New York State is making another $9 million in grant funding available for communities to continue to address long vacant and abandoned properties in the foreclosure process, otherwise known as zombie homes.
The homes are a problem largely born out of the 2008 financial crisis and persists on Long Island, although many municipalities have ramped up enforcement and prevention measures following a previous round of grant funding and a 2016 change to state law.
Still, Suffolk and Nassau County had the highest and second-highest number of vacant pre-foreclosure homes in the country in 2018 at 610 and 377 homes respectively, according to Irvine, California-based ATTOM Data Solutions.
The funding announced Saturday, dubbed “Zombie 2.0,” follows the Zombie Remediation and Prevention Initiative, which made $13 million available to New York municipalities in 2016.
“These abandoned houses significantly decrease property values and threaten the safety of surrounding neighborhoods,” Attorney General Letitia James said in a statement. “Zombies 2.0 will be a key resource for cities and towns across the state to combat this nuisance, and make communities whole.”
The funding is a result of a $500 million settlement in 2018 between the state attorney general’s office and the Royal Bank of Scotland over what the attorney general’s office said was deceptive practices involving residential mortgage-backed securities before the 2008 financial crisis.
Local Initiatives Support Corporation will once again administer the grants and is accepting applications by invitation only through March 8. Eligible municipalities must have at least 5,000 residents and at least 100 vacant or abandoned homes. Awards are expected to be announced April 12 and projected to range from $50,000 to $500,000 depending on the size and severity of the issue.
Towns, villages and cities have used $3.1 million in grants announced by the attorney general’s office in 2016 to improve data collection, hire additional code enforcement staff and reach out to homeowners at risk of entering foreclosures among other initiatives.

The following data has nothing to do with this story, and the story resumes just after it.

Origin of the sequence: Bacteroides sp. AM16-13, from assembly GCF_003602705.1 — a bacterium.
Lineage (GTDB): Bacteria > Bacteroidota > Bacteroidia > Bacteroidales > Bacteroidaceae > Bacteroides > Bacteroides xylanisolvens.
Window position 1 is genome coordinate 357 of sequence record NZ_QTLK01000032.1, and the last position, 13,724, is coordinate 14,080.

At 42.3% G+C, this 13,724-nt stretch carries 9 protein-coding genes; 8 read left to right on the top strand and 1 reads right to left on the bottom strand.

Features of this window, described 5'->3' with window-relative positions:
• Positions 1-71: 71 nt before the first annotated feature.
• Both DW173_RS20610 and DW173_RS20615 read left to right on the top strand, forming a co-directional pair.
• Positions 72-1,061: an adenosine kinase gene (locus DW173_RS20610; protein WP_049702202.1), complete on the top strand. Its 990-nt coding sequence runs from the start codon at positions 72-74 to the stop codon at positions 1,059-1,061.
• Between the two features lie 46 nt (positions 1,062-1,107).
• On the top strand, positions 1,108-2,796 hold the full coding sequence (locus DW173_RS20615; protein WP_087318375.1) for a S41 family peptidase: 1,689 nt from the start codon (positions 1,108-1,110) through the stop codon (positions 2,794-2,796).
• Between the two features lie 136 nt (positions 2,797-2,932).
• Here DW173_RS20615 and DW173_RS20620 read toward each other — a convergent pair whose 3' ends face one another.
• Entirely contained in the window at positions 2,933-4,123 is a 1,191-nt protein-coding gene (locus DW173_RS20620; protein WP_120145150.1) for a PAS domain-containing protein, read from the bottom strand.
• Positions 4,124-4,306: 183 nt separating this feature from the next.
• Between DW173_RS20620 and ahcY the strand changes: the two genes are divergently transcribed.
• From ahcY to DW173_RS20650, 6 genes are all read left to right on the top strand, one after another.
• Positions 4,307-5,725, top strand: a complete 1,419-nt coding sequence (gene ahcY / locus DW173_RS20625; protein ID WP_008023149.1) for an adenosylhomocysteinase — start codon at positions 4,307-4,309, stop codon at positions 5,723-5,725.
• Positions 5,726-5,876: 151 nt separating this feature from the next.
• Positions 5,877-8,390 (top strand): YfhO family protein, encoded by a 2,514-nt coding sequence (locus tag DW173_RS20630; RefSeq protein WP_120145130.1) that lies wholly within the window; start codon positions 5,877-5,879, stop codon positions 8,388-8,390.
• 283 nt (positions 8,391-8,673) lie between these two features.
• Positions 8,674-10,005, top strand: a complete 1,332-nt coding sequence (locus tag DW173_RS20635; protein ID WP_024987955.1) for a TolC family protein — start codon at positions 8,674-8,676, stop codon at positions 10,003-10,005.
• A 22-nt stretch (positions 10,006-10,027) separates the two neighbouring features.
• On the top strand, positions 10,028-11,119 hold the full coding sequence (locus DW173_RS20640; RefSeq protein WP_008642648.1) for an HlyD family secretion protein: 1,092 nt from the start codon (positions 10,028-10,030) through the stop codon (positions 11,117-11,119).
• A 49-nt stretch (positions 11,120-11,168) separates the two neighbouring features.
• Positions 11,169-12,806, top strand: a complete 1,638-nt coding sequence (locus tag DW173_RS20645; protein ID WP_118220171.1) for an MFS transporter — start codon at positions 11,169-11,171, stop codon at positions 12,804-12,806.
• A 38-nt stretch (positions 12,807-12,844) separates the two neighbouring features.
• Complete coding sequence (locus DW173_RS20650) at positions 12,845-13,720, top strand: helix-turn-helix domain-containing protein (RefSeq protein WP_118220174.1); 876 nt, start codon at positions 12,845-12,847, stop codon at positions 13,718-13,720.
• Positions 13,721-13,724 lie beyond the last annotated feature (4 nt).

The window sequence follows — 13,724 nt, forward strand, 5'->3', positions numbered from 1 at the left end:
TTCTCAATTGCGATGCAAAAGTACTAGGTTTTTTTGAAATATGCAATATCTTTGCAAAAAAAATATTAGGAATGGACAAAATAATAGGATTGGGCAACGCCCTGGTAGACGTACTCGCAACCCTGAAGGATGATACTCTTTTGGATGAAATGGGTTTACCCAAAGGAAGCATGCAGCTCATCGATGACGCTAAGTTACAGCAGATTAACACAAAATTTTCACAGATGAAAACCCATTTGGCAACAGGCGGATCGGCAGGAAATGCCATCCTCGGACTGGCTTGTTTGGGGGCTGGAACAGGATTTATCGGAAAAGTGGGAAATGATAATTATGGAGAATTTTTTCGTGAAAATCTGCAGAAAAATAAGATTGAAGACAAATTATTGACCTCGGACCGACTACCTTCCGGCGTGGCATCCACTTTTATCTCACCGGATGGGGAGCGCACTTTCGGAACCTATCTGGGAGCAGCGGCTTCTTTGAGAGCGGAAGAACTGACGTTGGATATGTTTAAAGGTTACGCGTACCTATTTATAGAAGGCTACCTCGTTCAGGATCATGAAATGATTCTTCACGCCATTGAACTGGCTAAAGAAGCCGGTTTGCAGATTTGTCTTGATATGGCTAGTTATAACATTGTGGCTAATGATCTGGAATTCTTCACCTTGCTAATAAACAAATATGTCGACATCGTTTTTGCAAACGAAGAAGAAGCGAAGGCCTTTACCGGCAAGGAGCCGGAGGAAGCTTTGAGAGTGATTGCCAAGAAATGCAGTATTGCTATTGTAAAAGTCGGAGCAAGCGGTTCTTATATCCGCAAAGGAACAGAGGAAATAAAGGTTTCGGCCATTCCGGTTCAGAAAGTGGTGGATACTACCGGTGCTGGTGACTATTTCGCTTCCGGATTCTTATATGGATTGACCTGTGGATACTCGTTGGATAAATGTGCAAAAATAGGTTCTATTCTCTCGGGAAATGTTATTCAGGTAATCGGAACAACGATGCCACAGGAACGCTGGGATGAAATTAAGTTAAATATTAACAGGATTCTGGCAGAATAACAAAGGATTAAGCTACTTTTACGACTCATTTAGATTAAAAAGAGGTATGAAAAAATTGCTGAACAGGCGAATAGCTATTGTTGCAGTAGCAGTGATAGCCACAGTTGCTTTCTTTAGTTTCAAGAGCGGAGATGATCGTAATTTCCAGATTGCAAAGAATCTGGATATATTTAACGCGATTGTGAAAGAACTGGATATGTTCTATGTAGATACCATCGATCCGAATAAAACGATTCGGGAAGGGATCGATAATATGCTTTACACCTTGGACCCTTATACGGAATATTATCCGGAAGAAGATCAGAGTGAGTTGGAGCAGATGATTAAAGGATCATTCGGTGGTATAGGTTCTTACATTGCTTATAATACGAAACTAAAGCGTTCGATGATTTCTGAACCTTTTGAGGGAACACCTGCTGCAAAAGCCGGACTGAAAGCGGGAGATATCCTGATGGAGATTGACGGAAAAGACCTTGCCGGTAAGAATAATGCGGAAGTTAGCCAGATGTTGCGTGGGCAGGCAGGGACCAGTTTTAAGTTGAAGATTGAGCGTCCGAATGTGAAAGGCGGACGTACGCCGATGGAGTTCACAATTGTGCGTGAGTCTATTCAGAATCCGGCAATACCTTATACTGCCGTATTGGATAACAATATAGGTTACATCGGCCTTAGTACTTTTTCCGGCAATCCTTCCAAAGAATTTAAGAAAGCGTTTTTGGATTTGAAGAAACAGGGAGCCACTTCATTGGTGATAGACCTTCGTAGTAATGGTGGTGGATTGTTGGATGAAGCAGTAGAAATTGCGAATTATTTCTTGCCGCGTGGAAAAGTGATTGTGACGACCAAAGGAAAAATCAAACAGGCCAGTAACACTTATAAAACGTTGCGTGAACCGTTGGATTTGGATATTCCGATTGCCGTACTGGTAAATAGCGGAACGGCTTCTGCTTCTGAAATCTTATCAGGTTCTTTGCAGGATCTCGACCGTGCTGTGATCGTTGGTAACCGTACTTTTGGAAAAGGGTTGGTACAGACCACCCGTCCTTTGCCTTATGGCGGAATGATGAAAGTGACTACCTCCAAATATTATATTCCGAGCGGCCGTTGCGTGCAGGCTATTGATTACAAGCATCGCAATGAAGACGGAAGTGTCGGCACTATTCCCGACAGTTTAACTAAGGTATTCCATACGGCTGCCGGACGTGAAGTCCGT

Riverhead Town used a $100,000 grant to fund an additional town attorney to coordinate with code enforcement, to hire a Spanish-speaking code enforcement officer to connect residents with foreclosure prevention resources and to purchase additional software to track the problem.
“The grant funding has permitted the town to permanently enhance its staffing and existing resources to provide education in a meaningful and ongoing way,” Riverhead Town community development director Dawn Thomas wrote in a report to LISC.
Municipalities have also reported better compliance from property owners following the passage of the New York State Abandoned Property Neighborhood Relief Act in 2016. The law requires banks and other mortgage holders to maintain vacant homes during the foreclosure process or face fines up to $500 per day.
“It has gotten better,” Southampton assistant town attorney Richard Harris said of the zombie house problem. “They [banks and mortgage holders] have gotten more responsive when we lean on them because they know what we can do.”